Increases in average water temperatures and decreases in water oxygen levels (hypoxia), and more frequent and extreme warmin g events (i.e., heat waves), are occurring with climate change. Thus, there is an urgent need to understand the effects of prolonged
and short-term warming on the physiology of cultured fishes, including Atlantic salmon ( Salmo salar). This is particularly true with regard to Tasmania and Atlantic Canada where water temperatures have approached or exceeded 20°C, in combination with hyp oxia, and negative effects on production and fish health ( including large-scale mortalities) have been reported.
Over the past few years, we have used a multilevel (e.g.,
whole animal , biochemical, genomic, epigenetic) approach, and several experimental paradigms, to understand how high temperatures alone, and
when combined with moderate hypoxia (60-70% air sat.), impac t salmon physiology and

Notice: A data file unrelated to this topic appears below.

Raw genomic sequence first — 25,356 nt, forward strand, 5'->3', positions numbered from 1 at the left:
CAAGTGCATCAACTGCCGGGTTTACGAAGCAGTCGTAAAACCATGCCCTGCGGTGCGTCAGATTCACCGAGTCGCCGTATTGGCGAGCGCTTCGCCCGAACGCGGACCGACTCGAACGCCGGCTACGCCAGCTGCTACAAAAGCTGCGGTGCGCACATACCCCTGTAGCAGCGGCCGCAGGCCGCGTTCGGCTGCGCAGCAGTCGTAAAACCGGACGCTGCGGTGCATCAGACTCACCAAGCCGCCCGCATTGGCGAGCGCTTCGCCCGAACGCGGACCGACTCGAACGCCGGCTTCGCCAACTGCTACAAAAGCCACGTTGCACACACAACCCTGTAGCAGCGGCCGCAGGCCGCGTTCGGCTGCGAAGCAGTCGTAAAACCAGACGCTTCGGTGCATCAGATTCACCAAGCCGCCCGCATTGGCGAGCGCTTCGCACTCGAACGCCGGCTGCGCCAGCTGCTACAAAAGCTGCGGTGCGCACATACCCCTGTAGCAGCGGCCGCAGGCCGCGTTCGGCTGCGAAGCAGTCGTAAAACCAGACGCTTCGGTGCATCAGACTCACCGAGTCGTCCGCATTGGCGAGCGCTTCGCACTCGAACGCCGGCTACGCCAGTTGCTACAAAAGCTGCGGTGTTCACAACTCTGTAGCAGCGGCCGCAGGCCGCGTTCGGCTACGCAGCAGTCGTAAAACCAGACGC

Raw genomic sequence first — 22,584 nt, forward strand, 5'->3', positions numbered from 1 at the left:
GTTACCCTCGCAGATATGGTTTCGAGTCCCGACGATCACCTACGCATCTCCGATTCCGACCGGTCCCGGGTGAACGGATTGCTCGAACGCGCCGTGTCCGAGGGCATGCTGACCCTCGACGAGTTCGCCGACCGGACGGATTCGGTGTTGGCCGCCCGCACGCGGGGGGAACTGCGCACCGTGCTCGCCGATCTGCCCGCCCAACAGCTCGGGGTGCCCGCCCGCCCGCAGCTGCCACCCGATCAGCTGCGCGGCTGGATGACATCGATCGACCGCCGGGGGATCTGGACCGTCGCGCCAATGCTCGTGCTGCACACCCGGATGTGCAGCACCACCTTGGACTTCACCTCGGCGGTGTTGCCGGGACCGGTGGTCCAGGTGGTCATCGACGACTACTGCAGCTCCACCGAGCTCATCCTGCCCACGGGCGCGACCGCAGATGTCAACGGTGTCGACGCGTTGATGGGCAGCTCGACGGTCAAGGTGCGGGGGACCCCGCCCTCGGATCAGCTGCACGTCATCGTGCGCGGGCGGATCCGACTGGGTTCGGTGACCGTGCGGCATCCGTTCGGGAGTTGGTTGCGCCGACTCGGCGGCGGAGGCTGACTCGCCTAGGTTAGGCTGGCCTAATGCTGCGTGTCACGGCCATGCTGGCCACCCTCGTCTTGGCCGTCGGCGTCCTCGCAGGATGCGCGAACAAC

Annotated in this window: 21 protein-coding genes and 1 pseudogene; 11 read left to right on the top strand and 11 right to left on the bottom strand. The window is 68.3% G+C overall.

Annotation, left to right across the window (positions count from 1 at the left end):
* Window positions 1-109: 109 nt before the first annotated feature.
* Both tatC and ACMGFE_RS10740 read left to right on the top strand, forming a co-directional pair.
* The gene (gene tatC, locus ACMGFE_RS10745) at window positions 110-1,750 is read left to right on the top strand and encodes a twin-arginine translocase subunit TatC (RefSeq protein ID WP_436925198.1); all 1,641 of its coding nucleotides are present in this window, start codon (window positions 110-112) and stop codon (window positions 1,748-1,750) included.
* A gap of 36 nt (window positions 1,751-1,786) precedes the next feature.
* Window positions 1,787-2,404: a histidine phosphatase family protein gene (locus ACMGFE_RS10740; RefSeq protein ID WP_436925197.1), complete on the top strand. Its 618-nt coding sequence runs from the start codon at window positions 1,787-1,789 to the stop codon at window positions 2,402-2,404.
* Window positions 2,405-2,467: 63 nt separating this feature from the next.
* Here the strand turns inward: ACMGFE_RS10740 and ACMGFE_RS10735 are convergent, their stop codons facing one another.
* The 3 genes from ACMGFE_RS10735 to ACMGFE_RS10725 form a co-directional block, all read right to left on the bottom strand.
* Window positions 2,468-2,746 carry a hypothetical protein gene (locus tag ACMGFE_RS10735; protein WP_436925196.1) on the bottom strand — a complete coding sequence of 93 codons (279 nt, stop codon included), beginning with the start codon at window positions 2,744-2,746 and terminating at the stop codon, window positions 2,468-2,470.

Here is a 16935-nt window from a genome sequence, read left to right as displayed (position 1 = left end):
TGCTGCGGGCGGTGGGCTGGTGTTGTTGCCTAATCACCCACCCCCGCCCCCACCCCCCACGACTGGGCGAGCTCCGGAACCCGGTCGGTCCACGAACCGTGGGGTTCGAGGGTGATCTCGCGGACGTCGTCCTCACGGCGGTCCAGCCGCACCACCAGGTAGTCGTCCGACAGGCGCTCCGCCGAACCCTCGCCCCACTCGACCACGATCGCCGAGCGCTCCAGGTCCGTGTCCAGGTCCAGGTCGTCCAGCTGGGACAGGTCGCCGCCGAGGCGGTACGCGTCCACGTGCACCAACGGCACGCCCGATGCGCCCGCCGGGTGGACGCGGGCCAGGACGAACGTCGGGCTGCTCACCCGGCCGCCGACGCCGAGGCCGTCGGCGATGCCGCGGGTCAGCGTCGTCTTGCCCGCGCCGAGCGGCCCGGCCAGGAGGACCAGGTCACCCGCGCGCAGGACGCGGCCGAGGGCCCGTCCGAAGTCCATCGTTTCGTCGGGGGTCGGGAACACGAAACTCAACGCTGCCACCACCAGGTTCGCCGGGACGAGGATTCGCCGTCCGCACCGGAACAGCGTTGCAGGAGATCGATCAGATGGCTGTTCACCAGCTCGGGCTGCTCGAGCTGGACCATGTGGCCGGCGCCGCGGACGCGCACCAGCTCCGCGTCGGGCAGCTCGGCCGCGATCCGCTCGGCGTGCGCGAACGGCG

production characteristics under realistic temperature scenarios (e.g.,
using an ITMAX test ; a 1°C
increase week-1 from 10°C ).
In this presentation, we will show that while stress gene expression in salmon begins to be affected at 16°C, and feeding decreases dramatically as temperatures approach 20°C, there is little/n o evidence that this temperature, even when prolonged or combined with moderate hypoxia, results in mortalities . The salmon’s capacity to mount an innate immune response is not compromised at these temperatures and
plasma cortisol levels (indicative of a secondary stress response) do not increase until 21-22°C . Finally, in lab-based experiments, mortalities only begin when the fish reached
21°C , and even at 23°C mortalities are only ~ 30% .
Through this research, we have also been able to identify epigenetic and genomic markers of temperature and hypoxia tolerance in salmon (e.g. Figure 1), and have identified populations/ families of salmon that have critical thermal maximum (CTMAX) and ITMAX
values of ~28°C and 25°C, re spectively. This should assist in the development genetic and other markers for use in selecting fish that are more tolerant of these conditions and for evaluating fish health .